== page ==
How many Texans will be unable to vote in November if the state is allowed to put its new photo ID law into effect? The Justice Department, opposing the law, estimates about 1.4 million Texans lack the kind of identification required under the law. Texas, seeking court permission to put the law into effect, says the number at risk of being denied at the polls is much smaller: 167,724.   That’s right: Texas acknowledges that its voter ID law could prevent 167,724 people from casting ballots in November which, the Dallas Morning News notes in an editorial, is roughly the entire population of Brownsville. “That is plainly unacceptable,” the newspaper says.   The law is all the more difficult to justify given the paltry evidence that the state’s lawyers introduced in federal court in Washington, D.C., last week (July 9-13) on the supposed need for this new requirement. Maj. Forrest Mitchell, the election fraud investigator for the state attorney general’s office, testified that for all of the state’s effort at catching voter fraud, only five people have been prosecuted for voter impersonation – the only fraud that a photo ID law might catch.   Texas is one of 16 states that have recently enacted laws requiring voters to show a government-issued photo ID, typically a driver’s license, in order to cast ballots. Unlike most of the others, Texas needs court permission to put its law into effect. Like six other southern states with histories of racial discrimination in voting, Texas is subject to a requirement in the federal Voting Rights Act to obtain “preclearance” for any change in election law or voting procedure.   The fate of the preclearance requirement section 5 in the act may lie with the Supreme Court if the justices decide to hear one of the new round of lawsuits challenging the constitutionality of the provision. So far, lower federal courts have upheld the law. Roberts Court conservatives voiced grave doubts about the law, however, in a 2009 decision, Northwest Austin Municipal Utility District No. 1 v. Holder. The Court ruled on a narrower issue, however, and left the law largely intact for the time being.   With the law on the books, Texas is held to its proof to show that the law does not have the purpose or effect of racial discrimination. Texas asked the Justice Department for clearance to put the law into effect, but the Justice Department said no last year. Texas then took the alternate route prescribed in the law: a suit before a special three-judge federal court in Washington.   The week-long trial that ended with three hours of opposing arguments on Friday (July 13) seems from news accounts to have gone not so well for the state. Lawyers for the state got an earful from the presiding judge when they complained that the Justice Department had been slow to provide needed information. Judge Rosemary Collyer, a Republican appointee, barked that the state had “a horrendous record” in the case for failing to produce records on time.   As recounted by the Morning News’s reporter Todd J. Gillman, the state’s statistical expert, Thomas Sager of the University of Texas-Austin, jumped through hoops to whittle the Justice Department’s estimate of 1.4 million disenfranchised voters down to size. Sager followed instruction from state officials to delete from the Justice Department’s calculation anyone over age 65 on the assumption that the law, known as SB 14, makes it easier for older people to vote by mail.   That tenuous assumption accounted for 140,666 deletions from the DOJ list, Gillman reported. Another 261,887 people were removed from the “No ID” list because they said they had some sort of Texas ID even though, as Gillman noted, a would-be voter’s say-so will not be enough on Election Day if the law takes effect.   Even with all the generous statistical assumptions, the prospects of turning away 167,724 would-be voters is in astounding contrast to the exhortations typically heard in advance of elections on the importance of every single vote. Given the scant evidence of voter impersonation and the utter impracticality of swaying an election that way one is naturally drawn to the conclusion that photo ID advocates actually want fewer people to go to the polls.   African American and Latino legislators testified that was exactly the motivation the Republican-controlled Texas legislature had in enacting the law, using special procedures to ease passage. Arguing for the government, Matthew Coangelo, deputy assistant attorney general in the civil rights division, emphasized that the law was enacted against the backdrop of a huge increase in the state’s Hispanic population. Harvard University statistician Stephen Ansolabehere testified that the “No ID” list is disproportionately African American and Hispanic. Those populations are important Democratic constituencies.   Even if GOP legislators were not deliberately engaged in voter suppression, the state’s lawyers had no concern during the trial with the difficulty would-be voters might face in securing the needed photo ID. When State Rep. Trey Martinez Fischer noted that people in West Texas might have a 200-mile round trip to get to a state office for the needed ID, the state’s lawyer, John Hughes, replied cavalierly that Texans are accustomed to long-distance driving.   Hughes drew more and harder questions from the judges than Coangelo did during closing arguments. The judges promised to try to decide the case quickly. South Carolina will go to trial before a different panel next month to try to get clearance for its photo ID law.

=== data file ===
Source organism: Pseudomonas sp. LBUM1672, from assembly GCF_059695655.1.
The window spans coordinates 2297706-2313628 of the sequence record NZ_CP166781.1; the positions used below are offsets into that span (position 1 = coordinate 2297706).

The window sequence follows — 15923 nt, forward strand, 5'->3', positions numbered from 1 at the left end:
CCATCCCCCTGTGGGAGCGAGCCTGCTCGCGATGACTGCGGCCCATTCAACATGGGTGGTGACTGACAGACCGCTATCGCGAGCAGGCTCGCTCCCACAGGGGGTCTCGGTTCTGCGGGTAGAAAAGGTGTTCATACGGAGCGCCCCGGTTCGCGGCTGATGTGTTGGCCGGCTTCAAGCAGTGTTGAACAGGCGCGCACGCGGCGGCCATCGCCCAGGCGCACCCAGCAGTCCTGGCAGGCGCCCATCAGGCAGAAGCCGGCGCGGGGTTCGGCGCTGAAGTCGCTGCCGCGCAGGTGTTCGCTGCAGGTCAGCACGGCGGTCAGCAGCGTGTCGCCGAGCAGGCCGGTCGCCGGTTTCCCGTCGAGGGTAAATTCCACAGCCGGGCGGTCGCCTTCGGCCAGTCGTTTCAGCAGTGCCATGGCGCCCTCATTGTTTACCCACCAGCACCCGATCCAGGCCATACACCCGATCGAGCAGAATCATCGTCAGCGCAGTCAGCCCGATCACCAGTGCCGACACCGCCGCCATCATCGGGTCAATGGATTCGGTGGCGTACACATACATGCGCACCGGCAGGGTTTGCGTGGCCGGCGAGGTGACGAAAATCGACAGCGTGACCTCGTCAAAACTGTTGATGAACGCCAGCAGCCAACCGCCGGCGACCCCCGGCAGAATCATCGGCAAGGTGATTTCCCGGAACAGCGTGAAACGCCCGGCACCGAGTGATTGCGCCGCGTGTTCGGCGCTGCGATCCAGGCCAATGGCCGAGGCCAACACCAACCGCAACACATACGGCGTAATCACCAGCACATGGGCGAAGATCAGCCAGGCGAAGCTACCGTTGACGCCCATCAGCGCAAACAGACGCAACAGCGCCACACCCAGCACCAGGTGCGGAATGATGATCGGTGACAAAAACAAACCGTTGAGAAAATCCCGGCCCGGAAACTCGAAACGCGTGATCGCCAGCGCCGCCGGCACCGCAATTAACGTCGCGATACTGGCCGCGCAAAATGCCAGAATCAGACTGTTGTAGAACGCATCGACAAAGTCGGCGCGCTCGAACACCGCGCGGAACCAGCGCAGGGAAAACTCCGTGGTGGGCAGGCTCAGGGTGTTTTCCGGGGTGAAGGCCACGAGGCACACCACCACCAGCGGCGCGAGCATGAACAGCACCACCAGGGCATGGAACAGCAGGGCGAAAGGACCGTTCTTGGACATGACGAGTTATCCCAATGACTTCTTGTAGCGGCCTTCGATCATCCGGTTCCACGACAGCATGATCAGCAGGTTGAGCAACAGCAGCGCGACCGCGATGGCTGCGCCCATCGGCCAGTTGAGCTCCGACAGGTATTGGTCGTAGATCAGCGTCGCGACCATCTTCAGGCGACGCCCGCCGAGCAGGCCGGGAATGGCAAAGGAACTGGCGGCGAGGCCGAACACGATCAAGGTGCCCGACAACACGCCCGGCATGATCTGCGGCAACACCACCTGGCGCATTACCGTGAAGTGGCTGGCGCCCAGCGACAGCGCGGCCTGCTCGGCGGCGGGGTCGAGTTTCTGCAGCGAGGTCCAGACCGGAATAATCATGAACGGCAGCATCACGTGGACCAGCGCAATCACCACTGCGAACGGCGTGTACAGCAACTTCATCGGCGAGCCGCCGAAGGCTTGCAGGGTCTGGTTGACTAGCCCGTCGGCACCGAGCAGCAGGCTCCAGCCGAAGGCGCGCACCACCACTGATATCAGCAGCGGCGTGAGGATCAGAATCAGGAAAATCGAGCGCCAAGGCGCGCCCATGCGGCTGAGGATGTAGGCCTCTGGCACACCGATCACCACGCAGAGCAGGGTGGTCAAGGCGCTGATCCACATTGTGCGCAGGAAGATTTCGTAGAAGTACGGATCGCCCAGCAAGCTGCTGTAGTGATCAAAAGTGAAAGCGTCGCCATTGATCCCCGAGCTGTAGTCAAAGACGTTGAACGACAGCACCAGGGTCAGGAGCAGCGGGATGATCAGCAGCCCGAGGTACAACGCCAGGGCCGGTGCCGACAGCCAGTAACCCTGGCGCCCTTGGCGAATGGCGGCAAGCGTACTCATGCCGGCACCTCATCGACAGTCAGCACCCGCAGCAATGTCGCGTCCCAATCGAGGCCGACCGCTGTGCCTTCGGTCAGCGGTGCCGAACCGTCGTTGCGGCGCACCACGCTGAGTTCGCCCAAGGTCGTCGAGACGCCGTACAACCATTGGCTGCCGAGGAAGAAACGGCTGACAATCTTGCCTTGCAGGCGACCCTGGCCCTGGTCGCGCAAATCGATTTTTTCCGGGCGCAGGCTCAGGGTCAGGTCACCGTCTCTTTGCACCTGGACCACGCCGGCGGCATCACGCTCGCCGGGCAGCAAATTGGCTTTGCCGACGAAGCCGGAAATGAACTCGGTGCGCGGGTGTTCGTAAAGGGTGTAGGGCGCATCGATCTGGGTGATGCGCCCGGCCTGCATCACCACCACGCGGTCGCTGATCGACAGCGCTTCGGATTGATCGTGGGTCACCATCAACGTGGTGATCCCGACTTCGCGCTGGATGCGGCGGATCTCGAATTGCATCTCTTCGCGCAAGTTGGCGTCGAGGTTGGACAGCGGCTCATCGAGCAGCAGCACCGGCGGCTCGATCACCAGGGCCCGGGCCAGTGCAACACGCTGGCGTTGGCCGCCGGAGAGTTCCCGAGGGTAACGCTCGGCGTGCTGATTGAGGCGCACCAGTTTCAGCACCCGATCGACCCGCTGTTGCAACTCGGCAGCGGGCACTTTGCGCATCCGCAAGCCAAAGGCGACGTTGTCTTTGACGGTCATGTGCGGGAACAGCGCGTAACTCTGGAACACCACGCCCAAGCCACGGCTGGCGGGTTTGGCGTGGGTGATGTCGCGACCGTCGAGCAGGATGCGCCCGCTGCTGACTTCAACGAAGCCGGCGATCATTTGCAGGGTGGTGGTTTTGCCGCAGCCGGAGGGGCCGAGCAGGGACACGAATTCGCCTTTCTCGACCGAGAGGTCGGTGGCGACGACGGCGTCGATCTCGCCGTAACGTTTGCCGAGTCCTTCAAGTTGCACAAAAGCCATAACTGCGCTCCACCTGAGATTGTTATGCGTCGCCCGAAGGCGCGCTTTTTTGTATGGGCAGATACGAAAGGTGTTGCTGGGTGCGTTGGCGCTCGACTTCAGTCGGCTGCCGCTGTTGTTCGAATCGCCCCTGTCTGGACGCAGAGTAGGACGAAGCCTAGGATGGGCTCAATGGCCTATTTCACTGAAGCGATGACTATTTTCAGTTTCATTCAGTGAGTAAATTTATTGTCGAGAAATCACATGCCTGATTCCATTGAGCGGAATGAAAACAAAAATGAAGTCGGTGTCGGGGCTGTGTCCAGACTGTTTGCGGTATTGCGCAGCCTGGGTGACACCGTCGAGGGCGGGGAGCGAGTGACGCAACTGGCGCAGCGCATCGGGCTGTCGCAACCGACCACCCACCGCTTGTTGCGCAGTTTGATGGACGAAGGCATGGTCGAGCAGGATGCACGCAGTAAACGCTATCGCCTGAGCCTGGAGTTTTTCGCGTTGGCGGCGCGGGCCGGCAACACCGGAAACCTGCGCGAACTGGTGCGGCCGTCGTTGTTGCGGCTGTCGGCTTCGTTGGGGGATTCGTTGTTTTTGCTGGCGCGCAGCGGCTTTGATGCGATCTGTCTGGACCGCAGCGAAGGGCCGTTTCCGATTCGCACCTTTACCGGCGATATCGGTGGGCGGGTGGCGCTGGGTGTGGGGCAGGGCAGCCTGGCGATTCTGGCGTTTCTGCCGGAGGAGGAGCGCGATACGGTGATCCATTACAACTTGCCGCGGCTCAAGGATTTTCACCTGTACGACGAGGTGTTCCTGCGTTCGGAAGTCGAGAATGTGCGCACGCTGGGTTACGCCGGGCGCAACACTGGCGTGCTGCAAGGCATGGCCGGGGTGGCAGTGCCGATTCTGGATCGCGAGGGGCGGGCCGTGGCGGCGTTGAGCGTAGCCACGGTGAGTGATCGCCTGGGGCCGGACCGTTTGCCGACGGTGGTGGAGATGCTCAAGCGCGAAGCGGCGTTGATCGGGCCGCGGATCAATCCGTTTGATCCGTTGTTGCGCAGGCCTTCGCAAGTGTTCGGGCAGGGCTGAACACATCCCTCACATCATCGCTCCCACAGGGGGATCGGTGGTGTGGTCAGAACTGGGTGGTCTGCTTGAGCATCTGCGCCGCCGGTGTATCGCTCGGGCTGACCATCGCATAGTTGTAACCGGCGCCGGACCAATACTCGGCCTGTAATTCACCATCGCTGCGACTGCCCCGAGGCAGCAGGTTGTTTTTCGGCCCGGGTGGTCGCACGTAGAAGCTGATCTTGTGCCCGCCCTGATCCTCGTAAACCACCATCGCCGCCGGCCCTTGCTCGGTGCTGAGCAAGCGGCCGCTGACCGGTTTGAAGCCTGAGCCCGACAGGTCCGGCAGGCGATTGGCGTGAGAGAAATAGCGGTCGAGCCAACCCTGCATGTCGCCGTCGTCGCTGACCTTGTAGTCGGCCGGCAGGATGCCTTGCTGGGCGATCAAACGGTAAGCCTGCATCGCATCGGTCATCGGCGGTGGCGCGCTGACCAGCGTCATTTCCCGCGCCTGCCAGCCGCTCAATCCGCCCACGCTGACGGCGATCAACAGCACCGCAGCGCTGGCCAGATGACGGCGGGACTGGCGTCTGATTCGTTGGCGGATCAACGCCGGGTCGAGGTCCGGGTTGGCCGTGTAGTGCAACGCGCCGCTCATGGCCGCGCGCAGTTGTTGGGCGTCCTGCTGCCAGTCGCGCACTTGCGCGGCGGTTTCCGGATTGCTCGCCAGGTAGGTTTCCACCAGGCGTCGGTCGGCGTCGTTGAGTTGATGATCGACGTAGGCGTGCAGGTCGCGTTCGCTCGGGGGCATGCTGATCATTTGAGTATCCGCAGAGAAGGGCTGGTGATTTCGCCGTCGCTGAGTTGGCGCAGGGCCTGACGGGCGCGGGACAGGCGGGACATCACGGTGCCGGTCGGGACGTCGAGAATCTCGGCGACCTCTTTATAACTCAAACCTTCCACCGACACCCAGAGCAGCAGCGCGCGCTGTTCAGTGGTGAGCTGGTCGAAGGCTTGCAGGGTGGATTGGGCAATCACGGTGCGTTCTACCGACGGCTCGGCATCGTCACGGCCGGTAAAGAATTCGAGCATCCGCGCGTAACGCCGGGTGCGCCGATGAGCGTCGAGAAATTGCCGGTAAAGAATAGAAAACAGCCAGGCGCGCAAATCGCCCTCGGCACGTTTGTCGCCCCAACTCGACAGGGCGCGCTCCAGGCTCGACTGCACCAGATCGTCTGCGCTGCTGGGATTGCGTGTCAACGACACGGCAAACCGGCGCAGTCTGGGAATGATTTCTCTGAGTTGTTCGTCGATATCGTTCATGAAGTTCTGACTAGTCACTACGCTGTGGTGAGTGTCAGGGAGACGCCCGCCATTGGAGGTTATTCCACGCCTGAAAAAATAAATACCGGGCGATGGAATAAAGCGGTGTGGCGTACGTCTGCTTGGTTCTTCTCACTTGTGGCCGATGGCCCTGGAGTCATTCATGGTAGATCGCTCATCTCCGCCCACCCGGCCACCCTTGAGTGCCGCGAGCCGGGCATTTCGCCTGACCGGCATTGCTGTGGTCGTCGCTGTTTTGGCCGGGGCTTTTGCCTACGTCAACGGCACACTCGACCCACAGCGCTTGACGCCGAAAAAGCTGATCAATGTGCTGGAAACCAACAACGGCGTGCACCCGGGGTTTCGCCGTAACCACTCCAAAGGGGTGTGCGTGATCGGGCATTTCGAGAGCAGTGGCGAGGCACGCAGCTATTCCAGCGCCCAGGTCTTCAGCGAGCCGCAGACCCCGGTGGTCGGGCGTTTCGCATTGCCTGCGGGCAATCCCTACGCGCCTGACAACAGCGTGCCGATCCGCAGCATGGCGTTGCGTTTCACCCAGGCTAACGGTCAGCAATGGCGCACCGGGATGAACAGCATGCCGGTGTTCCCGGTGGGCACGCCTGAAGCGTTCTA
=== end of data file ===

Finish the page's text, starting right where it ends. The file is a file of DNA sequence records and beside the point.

Sunday, July 8, 2012
Chief Justice John Roberts was not the only member of the Supreme Court to have a change of mind sometime after the arguments over President Obama’s health care reform in late March and before the June 28 decision in the case. Justices Stephen G. Breyer and Elena Kagan also had a change of mind, or heart, on the secondary issue in the case: the constitutionality of the expansion of the federal-state Medicaid program.   This information comes not from confidential sources but from a re-reading of the transcripts of the March 28 arguments. Kagan and Breyer, even more than their liberal colleagues Ruth Bader Ginsburg and Sonia Sotomayor, challenged attorney Paul Clement relentlessly as he argued that the states were being forced to agree to the expansion even though the federal government was paying all or virtually the cost through 2020 and beyond.   “Why is a big gift from the federal government a matter of coercion?” Kagan asked. “It's just a boatload of federal money for you to take and spend on poor people's health care,” Kagan added. “It doesn't sound coercive to me, I have to tell you.”   Breyer intervened later to take on Clement’s point that the law put the states at risk of losing all their Medicaid funds, not just the new federal money, if they refused to go along with the expansion. “Where does it say that?” Breyer said.   Clement fumbled, but Breyer had his answer already. Quoting the pertinent section, Breyer said a provision in the original Medicaid law passed in 1965 gave the secretary of Health and Human Services discretion to withhold funds from states.   Citing his own research, Breyer said the law had never been applied in the way Clement was suggesting. “I want to know where this idea came from that should state X say, ‘I don't want the new money,’ that the secretary would or could cut off the old money?” Breyer snapped.   Solicitor General Donald Verrilli got tough questions in his turn from the other side of the bench, so by the end of arguments the likely outcome was unclear. But Breyer and Kagan seemed all but certain votes against the states’ position.   Sometime after the arguments, however, Breyer and Kagan came to a different conclusion. They joined Roberts and the court’s conservatives in holding that the Medicaid expansion was unconstitutionally coercive toward the states. Roberts joined the four liberals, however, in salvaging the expansion by limiting the penalty for non-participating states to loss of new, not existing, funds.   Like Breyer and Kagan, Roberts cast votes in the case, National Federation of Independent Business v. Sebelius, at odds with the tenor of his questions during the six-and-a-half hours of arguments. Unlike Breyer and Kagan, however, Roberts has come under public scrutiny for his change of mind after an extraordinary disclosure by CBS News legal affairs correspondent Jan Crawford.   Crawford reported on July 1 that Roberts decided to uphold the law six weeks after he had voted and started drafting a majority opinion to strike down the entire Affordable Care Act. Quoting “two sources with specific knowledge of the deliberations,” Crawford said Roberts withstood “a month-long, desperate campaign” to bring him back to his original position. Justice Anthony M. Kennedy in particular was “relentless” in the unsuccessful lobbying effort, she said.   Crawford, a good reporter with very good conservative sources to match her conservative leanings, did not identify her sources. The logical suspects are justices themselves or law clerks, perhaps with a justice’s approval. Clarence Thomas is a prime suspect, given the mutual admiration between Crawford and Thomas; Kennedy is another, given the flattering description of his role in the events.   A week later, Crawford’s report is unconfirmed but also uncontradicted. The structure of the opinions provides some substantiation. The joint dissent listed as authored by the four conservatives Antonin Scalia, Kennedy, Thomas, and Samuel A. Alito Jr. mistakenly refers to Ginsburg's partial concurrence as “the dissent,” suggesting it was originally drafted as such. Some evidence also comes from a tweet by the conservative National Review columnist Ramesh Ponnuru in May that the justices had voted to strike down the law but that Roberts had gone “wobbly.”   Justices can and do change their minds after initial votes in conference. In two known instances, Kennedy himself changed positions in major cases in 1992. He voted initially to permit school-sponsored prayers at high school graduation ceremonies only to write the majority opinion barring the practice. And he voted initially to overrule the abortion rights decision Roe v. Wade before joining Justices Sandra Day O’Connor and David H. Souter in the joint opinion that largely reaffirmed the decision.   Conservatives feel betrayed by Roberts’ vote. Some are convinced that he yielded to warnings in editorials and commentary in the media and legal blogs that a ruling against the law risked political attacks on the Court. Conservative columnists and commentators responded by publicly pressuring Roberts not to yield to public pressure.   Court watchers are bemoaning the leak “a stain” on the Court, says former solicitor general Theodore Olson but the Court and the justices will survive. For now, it is enough to recall Justice Felix Frankfurter’s oft-quoted comment when he changed his view on an arcane tax issue only six years after an earlier decision. “Wisdom too often never comes,” Frankfurter wrote in Henslee v. Union Planters Bank (1949), “and so one ought not to reject it merely because it comes late."